By CHRIS ENLOE | November 09, 2022
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Conservative writer Marc Thiessen implored the Republican Party to engage in deep introspection after failing to deliver the promised “red wave.” In a political environment unfavorable to Democrats, how could Republicans not decisively win nationwide, especially when they are generally on the favorable side of important issues like the economy and crime?
The result, according to Thiessen, is a “searing indictment” of the Republican Party.
“We had the worst inflation in four decades, the worst collapse in real wages in 40 years, the worst crime wave since the 1990s, the worst border crisis in U.S. history. We have Joe Biden, who is the least popular president since Harry Truman — since presidential polling happened — and there wasn’t a red wave,” the Fox News contributor said late Tuesday.
“That is a searing indictment of the Republican Party,” he continued. “That is a searing indictment of the message that we have been sending to the voters. They’ve looked at all of that, and looked at Republican alternative, and said no thanks.”
Given the disappointing results, Thiessen said the GOP “needs to do a really deep introspection look in the mirror right now” to understand the “absolute disaster” of an election cycle.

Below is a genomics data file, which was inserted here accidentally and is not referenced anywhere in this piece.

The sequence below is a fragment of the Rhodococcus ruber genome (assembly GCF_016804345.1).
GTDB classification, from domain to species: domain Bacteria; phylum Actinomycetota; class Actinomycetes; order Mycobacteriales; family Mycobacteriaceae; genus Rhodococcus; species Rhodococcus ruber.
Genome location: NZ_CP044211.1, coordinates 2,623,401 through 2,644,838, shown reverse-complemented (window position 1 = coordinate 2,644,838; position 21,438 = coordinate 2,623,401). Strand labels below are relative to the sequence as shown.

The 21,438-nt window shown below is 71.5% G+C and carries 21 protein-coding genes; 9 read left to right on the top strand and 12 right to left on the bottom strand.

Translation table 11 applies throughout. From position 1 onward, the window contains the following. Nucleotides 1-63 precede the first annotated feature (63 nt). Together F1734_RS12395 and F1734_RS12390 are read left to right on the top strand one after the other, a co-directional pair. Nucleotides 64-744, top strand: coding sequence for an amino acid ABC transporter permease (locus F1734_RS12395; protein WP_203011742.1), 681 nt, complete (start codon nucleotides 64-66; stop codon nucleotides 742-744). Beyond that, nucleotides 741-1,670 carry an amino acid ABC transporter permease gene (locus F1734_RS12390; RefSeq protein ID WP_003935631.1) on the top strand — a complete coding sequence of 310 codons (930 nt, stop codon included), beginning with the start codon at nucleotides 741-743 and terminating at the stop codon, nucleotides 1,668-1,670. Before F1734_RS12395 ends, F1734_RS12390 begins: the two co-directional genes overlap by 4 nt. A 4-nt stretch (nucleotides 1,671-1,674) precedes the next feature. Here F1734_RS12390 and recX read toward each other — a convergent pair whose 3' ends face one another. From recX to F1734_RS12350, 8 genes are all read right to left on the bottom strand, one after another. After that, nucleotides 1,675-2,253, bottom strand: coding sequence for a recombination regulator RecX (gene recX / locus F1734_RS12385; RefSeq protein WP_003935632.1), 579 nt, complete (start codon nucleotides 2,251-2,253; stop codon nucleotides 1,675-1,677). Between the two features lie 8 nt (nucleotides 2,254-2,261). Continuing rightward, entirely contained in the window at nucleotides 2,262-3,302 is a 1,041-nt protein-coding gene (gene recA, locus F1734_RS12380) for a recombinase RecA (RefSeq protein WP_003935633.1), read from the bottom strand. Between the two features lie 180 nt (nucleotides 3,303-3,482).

GOP midterm results are an ‘absolute disaster’: Bush speechwriter www.youtube.com
Although he did not mention former President Donald Trump by name, Thiessen said the Republican Party needs to look to Republicans like Florida Gov. Ron DeSantis, Texas Gov. Greg Abbott, Ohio Gov. Mike DeWine, and Georgia Gov. Brian Kemp as the future of the GOP.
Election Day seems to have proven Thiessen correct.
For instance, Kemp won reelection by 7.5%. But Republican Herschel Walker, whom Trump endorsed, trails incumbent Democrat Raphael Warnock by nearly 1%. In Ohio, DeWine won by more than 25%, but Trump-endorsed Republican J.D. Vance won by less than 7%.
This proves that many people — likely independent voters — supported proven Republican leaders but refused to support Trump-endorsed candidates.
Meanwhile, Florida has become a deep red state under DeSantis, who has proven yet again that he can win support from groups of voters Republicans have historically struggled with.